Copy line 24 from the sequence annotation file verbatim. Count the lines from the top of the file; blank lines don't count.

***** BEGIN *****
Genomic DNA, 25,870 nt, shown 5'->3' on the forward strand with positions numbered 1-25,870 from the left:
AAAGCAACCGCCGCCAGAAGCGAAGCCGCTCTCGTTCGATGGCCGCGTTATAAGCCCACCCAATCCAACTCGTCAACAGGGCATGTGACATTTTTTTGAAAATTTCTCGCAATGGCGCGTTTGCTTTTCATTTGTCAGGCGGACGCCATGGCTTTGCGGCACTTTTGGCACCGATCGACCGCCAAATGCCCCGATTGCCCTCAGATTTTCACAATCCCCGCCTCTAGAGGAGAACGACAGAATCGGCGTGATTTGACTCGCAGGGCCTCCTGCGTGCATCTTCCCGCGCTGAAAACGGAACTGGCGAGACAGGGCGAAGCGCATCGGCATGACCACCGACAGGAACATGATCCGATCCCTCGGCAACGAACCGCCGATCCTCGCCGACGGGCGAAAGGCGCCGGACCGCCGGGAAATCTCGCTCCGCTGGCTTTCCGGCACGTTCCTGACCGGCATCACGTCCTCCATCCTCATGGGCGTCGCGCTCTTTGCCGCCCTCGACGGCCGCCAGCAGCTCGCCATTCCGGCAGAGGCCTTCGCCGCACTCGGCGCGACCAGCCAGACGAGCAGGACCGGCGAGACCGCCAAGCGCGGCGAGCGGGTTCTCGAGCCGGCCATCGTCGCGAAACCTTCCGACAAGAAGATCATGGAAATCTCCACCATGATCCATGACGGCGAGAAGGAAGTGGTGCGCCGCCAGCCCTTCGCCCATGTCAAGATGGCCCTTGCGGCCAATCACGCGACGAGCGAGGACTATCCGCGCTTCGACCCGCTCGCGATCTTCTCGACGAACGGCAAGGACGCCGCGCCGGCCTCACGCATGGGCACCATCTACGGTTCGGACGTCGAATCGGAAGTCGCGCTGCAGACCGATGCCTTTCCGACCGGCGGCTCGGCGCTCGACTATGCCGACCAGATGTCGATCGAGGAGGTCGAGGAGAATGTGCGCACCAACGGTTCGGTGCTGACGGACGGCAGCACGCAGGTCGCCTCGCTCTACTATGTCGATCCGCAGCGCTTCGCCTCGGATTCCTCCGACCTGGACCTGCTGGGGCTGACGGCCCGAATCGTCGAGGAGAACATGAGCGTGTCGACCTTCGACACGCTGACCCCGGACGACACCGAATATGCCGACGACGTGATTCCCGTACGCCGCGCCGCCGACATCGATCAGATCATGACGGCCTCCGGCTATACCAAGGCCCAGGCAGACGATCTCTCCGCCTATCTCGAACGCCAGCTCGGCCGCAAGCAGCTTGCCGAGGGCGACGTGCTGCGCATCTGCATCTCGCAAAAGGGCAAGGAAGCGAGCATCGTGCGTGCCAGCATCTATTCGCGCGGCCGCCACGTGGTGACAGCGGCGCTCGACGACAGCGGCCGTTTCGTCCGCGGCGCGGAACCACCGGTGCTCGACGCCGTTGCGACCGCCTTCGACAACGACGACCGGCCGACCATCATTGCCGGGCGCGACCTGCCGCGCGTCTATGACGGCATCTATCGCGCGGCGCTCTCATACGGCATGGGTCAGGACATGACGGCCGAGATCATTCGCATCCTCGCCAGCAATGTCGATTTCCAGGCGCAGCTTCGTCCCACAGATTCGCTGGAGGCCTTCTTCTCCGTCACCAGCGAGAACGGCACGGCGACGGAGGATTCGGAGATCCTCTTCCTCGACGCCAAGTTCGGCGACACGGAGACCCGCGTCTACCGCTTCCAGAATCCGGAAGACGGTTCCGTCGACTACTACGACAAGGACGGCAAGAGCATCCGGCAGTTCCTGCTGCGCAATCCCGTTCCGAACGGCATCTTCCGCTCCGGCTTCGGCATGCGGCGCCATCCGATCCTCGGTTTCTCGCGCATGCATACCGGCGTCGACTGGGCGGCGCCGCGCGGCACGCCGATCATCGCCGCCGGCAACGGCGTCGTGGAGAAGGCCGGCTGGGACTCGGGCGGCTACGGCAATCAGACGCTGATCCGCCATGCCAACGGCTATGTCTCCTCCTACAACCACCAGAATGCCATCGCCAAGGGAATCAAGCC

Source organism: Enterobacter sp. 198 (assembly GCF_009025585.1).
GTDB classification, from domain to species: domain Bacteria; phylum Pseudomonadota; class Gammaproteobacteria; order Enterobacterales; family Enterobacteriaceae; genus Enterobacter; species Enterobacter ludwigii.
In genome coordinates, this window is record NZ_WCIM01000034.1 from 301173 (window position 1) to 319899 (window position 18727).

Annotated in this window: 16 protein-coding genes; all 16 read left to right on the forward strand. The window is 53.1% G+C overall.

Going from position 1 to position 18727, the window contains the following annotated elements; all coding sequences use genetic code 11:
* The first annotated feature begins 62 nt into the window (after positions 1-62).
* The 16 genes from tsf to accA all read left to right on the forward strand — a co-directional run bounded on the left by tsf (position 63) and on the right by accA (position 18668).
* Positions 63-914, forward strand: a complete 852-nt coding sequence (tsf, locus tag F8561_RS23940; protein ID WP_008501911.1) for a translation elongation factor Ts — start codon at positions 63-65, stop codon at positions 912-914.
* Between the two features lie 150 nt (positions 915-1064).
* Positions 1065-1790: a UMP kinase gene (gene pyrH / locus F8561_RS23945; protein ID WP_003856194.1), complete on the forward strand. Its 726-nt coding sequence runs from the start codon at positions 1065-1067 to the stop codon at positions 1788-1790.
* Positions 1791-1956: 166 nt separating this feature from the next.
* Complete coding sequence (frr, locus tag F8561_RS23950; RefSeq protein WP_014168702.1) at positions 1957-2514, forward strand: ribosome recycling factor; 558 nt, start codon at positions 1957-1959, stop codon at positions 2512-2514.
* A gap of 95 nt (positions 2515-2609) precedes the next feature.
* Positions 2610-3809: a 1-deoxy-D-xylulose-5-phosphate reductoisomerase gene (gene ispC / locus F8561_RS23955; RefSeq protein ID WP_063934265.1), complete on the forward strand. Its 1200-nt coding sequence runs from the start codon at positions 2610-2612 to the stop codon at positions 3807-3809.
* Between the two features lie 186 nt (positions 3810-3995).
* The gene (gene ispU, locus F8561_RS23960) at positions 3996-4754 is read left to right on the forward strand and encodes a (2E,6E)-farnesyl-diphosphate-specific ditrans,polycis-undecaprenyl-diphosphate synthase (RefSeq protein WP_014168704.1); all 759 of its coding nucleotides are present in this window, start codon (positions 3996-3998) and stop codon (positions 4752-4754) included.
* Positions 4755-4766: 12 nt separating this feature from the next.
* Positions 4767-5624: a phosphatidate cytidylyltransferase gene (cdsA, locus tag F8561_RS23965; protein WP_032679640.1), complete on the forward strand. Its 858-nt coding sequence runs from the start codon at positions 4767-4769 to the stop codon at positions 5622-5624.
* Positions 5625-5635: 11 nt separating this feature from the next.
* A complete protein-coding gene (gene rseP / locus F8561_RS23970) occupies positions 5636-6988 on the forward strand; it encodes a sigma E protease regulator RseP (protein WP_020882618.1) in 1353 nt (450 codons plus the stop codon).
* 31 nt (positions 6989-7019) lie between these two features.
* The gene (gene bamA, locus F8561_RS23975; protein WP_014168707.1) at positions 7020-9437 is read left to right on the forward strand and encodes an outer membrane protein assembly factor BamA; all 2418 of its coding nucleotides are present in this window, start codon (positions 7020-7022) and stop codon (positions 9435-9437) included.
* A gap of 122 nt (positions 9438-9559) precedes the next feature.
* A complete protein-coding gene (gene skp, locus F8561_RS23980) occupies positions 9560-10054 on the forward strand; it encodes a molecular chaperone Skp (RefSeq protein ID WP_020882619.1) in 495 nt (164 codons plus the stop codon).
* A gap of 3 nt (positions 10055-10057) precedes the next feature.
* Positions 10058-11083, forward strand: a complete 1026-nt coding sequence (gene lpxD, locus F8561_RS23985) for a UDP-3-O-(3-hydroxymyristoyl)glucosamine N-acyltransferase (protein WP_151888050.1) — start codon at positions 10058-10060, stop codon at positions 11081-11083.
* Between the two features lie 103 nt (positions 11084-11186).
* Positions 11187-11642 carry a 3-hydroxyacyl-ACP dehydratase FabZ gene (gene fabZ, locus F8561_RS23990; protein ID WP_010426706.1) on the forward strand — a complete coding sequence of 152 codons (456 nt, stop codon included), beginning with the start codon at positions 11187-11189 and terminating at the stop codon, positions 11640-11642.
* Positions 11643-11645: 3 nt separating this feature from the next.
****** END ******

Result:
* The gene (gene bamA, locus F8561_RS23975; protein WP_014168707.1) at positions 7020-9437 is read left to right on the forward strand and encodes an outer membrane protein assembly factor BamA; all 2418 of its coding nucleotides are present in this window, start codon (positions 7020-7022) and stop codon (positions 9435-9437) included.